Got the plum spot at last nights' Cruise-In. That's our county courthouse in the background, the oldest in Tennessee:
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Update 7-4-16:
Get 'em out and drive 'em! Participated in our local towns' 4th of July parade today.
No, a 440 4-speed isn't the optimum parade vehicle, but she did fine. Me, on the other hand...I'm walking kinda funny now:
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Update 7-24-16:
Yes, she is a real GTX. No clone here:
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Sequence Number: 184118
Shipping Order: C01 121xx4
Car Line: (RS) GTX
Body Type: (23) 2 door hardtop
Engine: (L) 440 4bbl 375hp
Model Year: (8) 1968
Plant: (A) Lynch Road, Michigan
Sequential Number: 180463
Paint: (MM1) Turbine Bronze Metallic
UDF: (B) (Upper Door Frame Color) Black
STP: (1) (stripe) Yes - black horiz.
Trim: (S6X) Black interior
Engine: (83) 440 Super Commando (375hp)
Transmission: (395) Torqueflite 727
Axle: (404) 3.23:1 final gear ratio
A/C - Heat: (415) Standard heater/defrost
Radio: (422) radio am golden tone
Tires: (44) f70x14 rsw (redlines)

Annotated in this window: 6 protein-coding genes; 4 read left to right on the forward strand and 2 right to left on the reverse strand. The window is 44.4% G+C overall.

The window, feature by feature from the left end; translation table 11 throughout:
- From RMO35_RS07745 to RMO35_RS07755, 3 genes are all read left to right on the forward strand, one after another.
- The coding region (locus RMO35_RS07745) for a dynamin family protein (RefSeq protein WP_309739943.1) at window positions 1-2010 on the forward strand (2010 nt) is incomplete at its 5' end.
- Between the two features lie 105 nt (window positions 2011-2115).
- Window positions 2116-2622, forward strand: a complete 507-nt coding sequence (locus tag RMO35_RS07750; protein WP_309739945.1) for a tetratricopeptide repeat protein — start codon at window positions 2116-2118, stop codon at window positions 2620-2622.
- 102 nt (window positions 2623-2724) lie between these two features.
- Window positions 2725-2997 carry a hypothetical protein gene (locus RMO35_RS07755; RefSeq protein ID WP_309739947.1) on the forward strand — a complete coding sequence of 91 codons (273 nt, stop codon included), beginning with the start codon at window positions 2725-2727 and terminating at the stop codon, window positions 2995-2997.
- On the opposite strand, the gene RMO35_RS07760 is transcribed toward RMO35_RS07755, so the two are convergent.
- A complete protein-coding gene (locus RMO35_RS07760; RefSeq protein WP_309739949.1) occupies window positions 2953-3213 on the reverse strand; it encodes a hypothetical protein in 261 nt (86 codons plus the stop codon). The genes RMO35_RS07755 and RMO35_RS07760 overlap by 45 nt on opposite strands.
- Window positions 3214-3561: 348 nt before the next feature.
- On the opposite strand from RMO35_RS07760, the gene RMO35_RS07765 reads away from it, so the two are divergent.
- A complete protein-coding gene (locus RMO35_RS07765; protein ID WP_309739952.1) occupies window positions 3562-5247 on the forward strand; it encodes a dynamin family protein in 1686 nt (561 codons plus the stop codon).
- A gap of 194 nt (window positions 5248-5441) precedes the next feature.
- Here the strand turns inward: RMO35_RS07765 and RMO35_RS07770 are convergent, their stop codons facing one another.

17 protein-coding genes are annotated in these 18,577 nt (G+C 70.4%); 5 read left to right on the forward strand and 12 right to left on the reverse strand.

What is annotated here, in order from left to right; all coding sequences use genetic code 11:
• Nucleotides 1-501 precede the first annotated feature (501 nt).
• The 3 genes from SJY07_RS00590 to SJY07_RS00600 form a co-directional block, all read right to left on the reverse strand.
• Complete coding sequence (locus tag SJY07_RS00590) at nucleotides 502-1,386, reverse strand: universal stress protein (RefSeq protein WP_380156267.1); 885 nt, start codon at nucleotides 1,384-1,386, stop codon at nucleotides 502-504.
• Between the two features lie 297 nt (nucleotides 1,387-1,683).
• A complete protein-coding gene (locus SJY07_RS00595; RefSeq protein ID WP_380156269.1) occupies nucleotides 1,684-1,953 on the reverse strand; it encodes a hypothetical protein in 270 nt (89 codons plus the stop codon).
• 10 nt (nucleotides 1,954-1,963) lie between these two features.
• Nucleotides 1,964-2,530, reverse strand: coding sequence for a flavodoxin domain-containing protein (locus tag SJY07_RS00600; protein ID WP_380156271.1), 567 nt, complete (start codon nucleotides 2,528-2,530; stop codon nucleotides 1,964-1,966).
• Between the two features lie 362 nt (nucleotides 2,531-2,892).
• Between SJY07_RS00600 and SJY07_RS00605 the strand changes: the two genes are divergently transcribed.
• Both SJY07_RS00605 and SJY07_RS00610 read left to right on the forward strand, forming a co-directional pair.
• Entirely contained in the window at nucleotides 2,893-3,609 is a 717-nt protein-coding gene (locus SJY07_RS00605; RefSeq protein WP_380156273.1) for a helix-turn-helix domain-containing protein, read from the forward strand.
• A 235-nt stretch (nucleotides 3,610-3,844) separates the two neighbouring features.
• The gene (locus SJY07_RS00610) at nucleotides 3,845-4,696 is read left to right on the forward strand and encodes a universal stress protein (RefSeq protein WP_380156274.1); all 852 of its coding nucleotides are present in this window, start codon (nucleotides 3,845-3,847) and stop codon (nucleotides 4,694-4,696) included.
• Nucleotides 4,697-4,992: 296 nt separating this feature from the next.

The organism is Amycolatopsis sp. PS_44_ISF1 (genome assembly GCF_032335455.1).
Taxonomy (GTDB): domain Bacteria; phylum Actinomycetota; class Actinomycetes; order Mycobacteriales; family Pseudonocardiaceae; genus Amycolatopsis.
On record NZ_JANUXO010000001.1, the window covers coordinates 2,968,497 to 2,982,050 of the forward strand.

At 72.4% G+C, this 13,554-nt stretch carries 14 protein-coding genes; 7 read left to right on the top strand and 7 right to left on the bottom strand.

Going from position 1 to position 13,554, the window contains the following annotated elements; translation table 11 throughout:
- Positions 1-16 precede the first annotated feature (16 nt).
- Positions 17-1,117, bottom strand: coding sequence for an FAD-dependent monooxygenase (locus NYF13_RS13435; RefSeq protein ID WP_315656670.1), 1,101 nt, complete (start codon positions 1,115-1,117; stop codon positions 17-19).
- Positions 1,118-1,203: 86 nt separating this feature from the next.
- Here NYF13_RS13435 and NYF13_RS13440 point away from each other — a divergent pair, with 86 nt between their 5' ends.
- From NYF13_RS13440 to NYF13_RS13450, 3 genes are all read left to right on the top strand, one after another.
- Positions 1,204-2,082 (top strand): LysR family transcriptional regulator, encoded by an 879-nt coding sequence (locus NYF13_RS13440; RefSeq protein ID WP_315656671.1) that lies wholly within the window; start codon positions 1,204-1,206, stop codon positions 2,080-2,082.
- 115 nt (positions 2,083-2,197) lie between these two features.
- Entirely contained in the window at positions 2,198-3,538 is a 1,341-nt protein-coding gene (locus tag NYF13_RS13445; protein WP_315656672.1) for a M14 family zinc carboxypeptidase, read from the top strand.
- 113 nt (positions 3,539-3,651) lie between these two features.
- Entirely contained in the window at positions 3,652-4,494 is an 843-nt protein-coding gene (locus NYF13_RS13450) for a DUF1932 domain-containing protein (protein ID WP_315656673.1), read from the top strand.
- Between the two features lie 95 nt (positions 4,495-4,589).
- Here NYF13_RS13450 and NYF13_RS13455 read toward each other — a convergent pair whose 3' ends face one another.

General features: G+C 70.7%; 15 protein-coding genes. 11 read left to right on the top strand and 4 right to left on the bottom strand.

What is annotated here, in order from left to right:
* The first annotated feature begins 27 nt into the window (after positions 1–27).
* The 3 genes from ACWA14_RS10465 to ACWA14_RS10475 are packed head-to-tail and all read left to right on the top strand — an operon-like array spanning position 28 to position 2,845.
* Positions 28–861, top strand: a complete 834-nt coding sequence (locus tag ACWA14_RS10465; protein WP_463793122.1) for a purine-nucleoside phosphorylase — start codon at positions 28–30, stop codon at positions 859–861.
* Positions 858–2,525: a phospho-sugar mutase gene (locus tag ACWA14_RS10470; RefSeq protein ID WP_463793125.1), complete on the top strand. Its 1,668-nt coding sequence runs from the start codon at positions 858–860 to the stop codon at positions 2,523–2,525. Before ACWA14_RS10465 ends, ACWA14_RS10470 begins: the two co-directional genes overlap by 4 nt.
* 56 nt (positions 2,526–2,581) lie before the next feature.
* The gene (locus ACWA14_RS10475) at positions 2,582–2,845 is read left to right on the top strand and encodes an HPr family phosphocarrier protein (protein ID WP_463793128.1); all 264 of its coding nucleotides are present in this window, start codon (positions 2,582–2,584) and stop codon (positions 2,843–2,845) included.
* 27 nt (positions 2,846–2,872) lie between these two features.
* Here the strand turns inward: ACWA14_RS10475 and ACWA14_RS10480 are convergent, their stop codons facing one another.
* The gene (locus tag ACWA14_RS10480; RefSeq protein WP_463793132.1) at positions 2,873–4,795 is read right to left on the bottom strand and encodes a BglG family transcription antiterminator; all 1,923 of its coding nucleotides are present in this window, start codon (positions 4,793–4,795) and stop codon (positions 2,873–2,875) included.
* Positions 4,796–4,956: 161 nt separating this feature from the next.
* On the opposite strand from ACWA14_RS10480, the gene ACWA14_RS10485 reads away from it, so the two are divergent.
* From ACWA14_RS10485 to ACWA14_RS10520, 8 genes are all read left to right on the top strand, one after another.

Brakes: (478) 11in HD brakes
Dual horns: (480) yes
Console Ctr. Seat: (485)center front seat w/fold arm rest
Cigar Lighter: (487) yes
Floor Mats/Carpets: (503) carpeting
Glove Box Lock: (509) yes
Map & Courtesy: (511) light map covering
Ign Lamp w/Time Delay: (512) yes
Glove Box Light: (514) yes
Ash Receiver: (515) ash tray light
Trunk: (516) trunk light
Turn Ind. Fndr/Hood: (517) fender mount turn signals
Tinted or Clear Glass: (522) tinted windshield only
Mirror OS Left Remote: (536) remote/con outside left mirror
Wide Sill: (529) custom sill moldings
Drip or Applique: (535) roof drip rail moldings
Wheel Lip: (548) wheel lip moldings
Deluxe Seat Belts: (550) Del seat belts front & rear
50/50 Bench or Bucket: (564) bucket seat w/o headrest
Rear A/Rest & Ashtray: (565) armrests with ashtrays
Hub-caps or Wheel Covers: (583) bolt/on design wheel cover
Windshield Wiper Opt.: (589) 3 speed windshield wipers
H.D. Battery: (626) battery 70 amps
H.D. Susp. w/wo sway bar: (624) HD suspension with sway bar
Fleet Items: (647) heavy duty 14" wheels
Handling Pkg. - Police: (648) HEMI suspension police HD pkg.
Vac. Fit: (27) none
Sway Bar: (5)
Radiator: (45) 22" radiator 2896045
Engine: (735)
Trans.: (541)
Axle: (242)
Pinion: (32)
Wheel: (16B) Steel Wheels painted black
Wheel Covers: (73)
Prop Shaft: (61)
Torsion Bar Left: (781) Right: (780)
Rear Springs: Left (795) Right: (965)
Clutch and Brake Bracket: (41)
Front Brake: (5)
Shocks: Front (32) Rear (95)
Battery: (69)
Steering Column: (31X) black
Steering Wheel & Horn Ring: (12X) black
Stub Frame: (15)
Engine Fan: (02)
Engine Fan Spacer: (32)
Radiator Inlet Hose: (01)
Radiator Outlet Hose: (31)
Carburetor: (38)
Carb Choke: (45)
Cap Idle Label: (42) Emission label big block automatic

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Updated 8-2-16:
Mystery motor 440 makes "interesting" sounds at times. #mariachiband